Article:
Evansville-based Integra Bank reported a fourth-quarter loss of $35 million, and its auditors say the institution may need an infusion of capital to survive.
Monday’s announcement is the latest ominous news for Integra, which is at risk of becoming the second Hoosier financial institution to fail since the financial crisis began in 2008. Regulators seized the first, Columbus’ Irwin Union Bank and Trust, in September 2009.
Integra and its parent, Evansville-based Integra Bank Corp., have been paying a steep price for aggressively expanding early in the 2000s into commercial real estate loans—a market segment that was decimated when the economy tanked.
"Our core community banking business continued to perform well; however, the persistent weakness in commercial real estate markets continues to put intense pressure on our recovery and has resulted in our current quarterly loss," Mike Alley, chairman and CEO, said in a statement.
The statement noted that Integra’s “auditors have advised management that unless the company is able to obtain firm commitments for a substantial capital infusion” quickly, the auditors’ report “will indicate that there is substantial doubt concerning the company's ability to continue as a going concern.”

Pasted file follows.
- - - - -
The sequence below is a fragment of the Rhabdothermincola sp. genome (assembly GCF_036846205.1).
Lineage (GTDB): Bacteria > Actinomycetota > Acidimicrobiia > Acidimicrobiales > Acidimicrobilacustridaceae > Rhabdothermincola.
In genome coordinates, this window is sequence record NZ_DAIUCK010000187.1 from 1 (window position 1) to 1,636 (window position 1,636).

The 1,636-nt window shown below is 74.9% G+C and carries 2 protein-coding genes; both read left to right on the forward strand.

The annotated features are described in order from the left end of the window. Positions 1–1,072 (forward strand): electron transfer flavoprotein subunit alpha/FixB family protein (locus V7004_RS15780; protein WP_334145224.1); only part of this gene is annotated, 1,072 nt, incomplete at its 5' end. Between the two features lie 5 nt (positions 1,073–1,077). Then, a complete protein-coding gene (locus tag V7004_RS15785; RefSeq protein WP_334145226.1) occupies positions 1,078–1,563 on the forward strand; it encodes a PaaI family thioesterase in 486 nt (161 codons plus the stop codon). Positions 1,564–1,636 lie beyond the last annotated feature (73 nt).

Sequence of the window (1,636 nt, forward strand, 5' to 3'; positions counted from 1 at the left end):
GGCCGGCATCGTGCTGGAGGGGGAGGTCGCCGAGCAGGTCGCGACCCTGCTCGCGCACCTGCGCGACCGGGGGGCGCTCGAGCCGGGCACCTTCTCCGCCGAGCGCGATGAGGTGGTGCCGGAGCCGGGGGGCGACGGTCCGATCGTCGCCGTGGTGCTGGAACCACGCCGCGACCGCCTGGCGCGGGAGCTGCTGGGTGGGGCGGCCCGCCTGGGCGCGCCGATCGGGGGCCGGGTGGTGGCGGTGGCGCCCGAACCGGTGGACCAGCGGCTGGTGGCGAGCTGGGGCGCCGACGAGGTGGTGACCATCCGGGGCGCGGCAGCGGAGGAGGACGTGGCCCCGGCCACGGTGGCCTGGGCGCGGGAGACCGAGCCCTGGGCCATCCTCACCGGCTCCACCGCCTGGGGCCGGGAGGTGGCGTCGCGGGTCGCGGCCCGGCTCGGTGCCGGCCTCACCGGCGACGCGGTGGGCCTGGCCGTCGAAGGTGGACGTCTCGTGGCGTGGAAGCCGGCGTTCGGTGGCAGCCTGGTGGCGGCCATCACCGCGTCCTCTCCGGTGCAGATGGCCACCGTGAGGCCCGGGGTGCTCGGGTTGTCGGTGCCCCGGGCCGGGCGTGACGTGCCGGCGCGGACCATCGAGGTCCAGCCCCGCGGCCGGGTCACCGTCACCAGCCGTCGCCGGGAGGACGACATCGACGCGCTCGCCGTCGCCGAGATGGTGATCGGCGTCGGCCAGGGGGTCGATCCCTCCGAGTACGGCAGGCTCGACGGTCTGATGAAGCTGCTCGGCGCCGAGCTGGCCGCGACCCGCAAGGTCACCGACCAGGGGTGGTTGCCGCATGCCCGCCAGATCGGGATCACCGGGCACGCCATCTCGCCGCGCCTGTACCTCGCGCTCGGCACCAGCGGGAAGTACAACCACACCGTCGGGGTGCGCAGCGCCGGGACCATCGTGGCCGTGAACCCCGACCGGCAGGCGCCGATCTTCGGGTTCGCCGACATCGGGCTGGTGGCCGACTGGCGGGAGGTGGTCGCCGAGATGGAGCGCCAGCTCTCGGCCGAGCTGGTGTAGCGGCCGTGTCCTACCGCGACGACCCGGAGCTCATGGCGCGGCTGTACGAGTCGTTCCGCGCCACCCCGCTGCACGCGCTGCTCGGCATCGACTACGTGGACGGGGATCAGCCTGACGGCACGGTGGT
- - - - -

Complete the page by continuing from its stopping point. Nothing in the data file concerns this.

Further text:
Integra Bank Corp.’s board hired Alley, a veteran Indianapolis banker, in May 2009 to try to turn around the ailing institution. He told IBJ in December that a plunge in the value of real estate that Integra holds as collateral on loans has made his task tougher than expected.
Monday’s announcement contained additional bad news:
– Integra Bank’s capital ratios remain below levels required by the Office of the Comptroller of the Currency. In addition, the OCC has rejected a plan Integra submitted to improve those levels.
– Because the bank is inadequately capitalized, it expects to become ineligible to receive additional deposits from units of government in Indiana. Worse, Integra expects the $117 million in public funds it now holds to gradually be transferred to other institutions.
Integra Bank Corp. shares closed Monday at 75 cents each, down 3 cents on the day.